More students in the nation’s capital are taking and passing Advanced Placement exams than ever — a sign that the city’s public schools are better preparing students for college, according to D.C. officials.

Advanced Placement, widely known as AP, is a national program that provides college-level curriculum to high school students and enables teens to earn college credit if they pass an exam. Passing rates can provide insight into the rigor of a school’s academics, while at the same time revealing sweeping disparities in student achievement.

The percentage of students passing an AP exam has grown more over the past five years in the District than in any state, according to a February report from the College Board, which oversees the national AP program.

In the District, 54.4 percent of students in the Class of 2019 took an AP class during their high school years, a 16-percentage-point increase since 2009.

The College Board reports that nearly 20 percent of D.C. graduates passed an AP exam. Five years ago, 12 percent of students passed. A decade ago, 7 percent of graduates did.

Nationally, 24 percent of 2019 graduates passed an AP exam.

While the District’s improvements outpaced national averages, some of the city’s growth can be attributed to the passing rate in 2009 being among the nation’s lowest.

Still, more students in every corner of the city and across all demographic groups are taking the test — even if they are not always passing, according to city data.

“The trend overall in both participation and performance growth is promising,” said Hanseul Kang, the D.C. state superintendent of education. “AP exams are so important because they are really good preparation for college.”

But persistent achievement gaps remain within the city’s schools. Selective high schools experienced some of the biggest increases in students passing AP tests, while many neighborhood campuses in the traditional public school system had dismal passing rates.

In 2012, 50 students at Benjamin Banneker High School and 203 students at School Without Walls — the city’s most competitive selective high schools — passed an AP exam, according to city data. By 2019, those number had ballooned: 135 Banneker students (56 percent) passed and 312 School Without Walls students (80 percent) did.

By comparison, none of the 39 students at Dunbar High who took an AP exam received a passing score in 2012. In 2019, one of the 127 students who took an exam passed, according to city data.

“We know that we still have a long way to go in ensuring that all of our students are equitably prepared,” Kang said.

That is evident, too, when looking at data from the charter school sector. Fewer than 6 percent of high school graduates from the city’s largest charter networks, KIPP DC and Friendship Public Charter, passed an AP exam. The students in those networks are primarily black and come from low-income families.

But at least 65 percent of students who took an exam passed at Basis Charter School and Washington Latin Public Charter School — schools whose students come from far wealthier families than students at the typical D.C. campus.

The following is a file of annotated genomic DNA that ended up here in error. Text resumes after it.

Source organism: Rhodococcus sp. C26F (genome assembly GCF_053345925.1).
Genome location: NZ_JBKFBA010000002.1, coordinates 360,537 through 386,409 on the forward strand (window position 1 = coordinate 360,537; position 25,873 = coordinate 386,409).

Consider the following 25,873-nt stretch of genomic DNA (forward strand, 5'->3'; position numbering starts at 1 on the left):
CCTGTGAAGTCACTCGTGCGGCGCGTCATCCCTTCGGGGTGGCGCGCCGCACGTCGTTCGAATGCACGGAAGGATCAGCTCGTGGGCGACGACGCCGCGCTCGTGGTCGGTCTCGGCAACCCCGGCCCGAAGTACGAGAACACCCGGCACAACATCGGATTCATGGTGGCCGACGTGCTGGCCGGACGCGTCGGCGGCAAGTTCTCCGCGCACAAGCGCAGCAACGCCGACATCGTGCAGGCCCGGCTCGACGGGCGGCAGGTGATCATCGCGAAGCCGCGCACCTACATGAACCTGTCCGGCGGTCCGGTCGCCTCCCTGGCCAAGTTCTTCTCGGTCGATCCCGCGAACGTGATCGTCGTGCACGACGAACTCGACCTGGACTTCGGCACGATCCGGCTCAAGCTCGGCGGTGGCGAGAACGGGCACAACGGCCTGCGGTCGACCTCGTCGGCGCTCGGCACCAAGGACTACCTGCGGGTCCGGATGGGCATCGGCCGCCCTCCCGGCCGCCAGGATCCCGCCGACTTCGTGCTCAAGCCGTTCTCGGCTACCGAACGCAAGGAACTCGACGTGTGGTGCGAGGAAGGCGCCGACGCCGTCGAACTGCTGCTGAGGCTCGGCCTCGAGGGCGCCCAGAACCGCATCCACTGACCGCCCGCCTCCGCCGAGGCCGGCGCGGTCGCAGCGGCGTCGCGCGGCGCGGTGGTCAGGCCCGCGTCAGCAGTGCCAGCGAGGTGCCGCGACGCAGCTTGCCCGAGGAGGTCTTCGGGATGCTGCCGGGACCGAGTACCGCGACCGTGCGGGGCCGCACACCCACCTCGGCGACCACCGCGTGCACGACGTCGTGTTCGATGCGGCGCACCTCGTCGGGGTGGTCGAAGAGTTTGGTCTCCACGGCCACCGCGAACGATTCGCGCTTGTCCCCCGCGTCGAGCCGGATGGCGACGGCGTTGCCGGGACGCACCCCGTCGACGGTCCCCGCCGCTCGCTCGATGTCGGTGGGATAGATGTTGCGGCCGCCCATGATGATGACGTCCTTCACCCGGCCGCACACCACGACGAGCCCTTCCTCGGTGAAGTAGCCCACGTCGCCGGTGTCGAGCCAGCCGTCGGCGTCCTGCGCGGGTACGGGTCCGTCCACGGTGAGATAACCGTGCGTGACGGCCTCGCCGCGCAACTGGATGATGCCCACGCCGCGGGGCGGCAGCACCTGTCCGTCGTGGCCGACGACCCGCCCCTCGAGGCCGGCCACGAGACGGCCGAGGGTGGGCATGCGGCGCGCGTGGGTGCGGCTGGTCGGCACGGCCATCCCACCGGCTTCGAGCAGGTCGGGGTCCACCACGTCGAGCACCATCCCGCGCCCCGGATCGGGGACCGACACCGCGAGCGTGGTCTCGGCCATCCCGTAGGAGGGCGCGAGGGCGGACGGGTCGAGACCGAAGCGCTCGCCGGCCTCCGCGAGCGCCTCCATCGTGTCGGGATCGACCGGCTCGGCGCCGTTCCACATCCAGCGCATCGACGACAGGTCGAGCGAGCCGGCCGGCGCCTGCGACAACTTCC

The results from those schools highlight the persistence of the achievement gap: White students were about twice as likely than their black peers to pass an exam.

Roosevelt High in Northwest Washington was one of the few neighborhood high schools to experience a significant increase in the number of students passing an AP exam in 2019.

The improvements at Roosevelt are primarily attributable to students passing the AP Spanish Language and Culture exam, according to Principal Justin Ralston.

Roosevelt has a program serving students who recently immigrated, and Ralston said staff members have encouraged those students to enroll in the more rigorous AP Spanish class. In 2019, 19 of 20 students in the course passed the exam.

Because of increased interest, the school decided to offer more AP Spanish classes. In total, Roosevelt has eight AP courses in different subjects and will add an AP Research class for the next academic year, Ralston said.

“We have really viewed Advanced Placement courses as part of our equity strategy,” Ralston said. “The entire staff knows that AP is one of the key mechanisms that we need to use to advance student learning.”

Kang said school leaders citywide are thinking about how they can increase access to AP courses.

Kang pointed to Woodrow Wilson High, which is one of the city’s most diverse high schools and has a disproportionate number of white students enrolled in AP courses.

Before students enroll in AP courses as upperclassmen, they can take honors or regular courses their freshman and sophomore years.

Since students enrolled in honors courses were more likely to take an AP course, administrators decided to eliminate the regular track to ensure all students took rigorous classes early in high school, so they could be prepared to take AP courses as upperclassmen, according to Kang.

In the charter sector, a new computer-science-focused school wants every student to be able to pass the AP Computer Science exam by graduation.

Maria Tukeva, principal at the Columbia Heights Educational Campus, requires all students to take AP English courses their junior and senior years. While few students pass the English exams, the success rate is higher in other subject areas.

Even if a student doesn’t pass, Tukeva said, taking the test is a valuable experience for teens.

“We still feel being exposed to the material really prepares kids for college,” Tukeva said. “We see kids come back from college and say that it’s not hard, because they were exposed to it in high school.”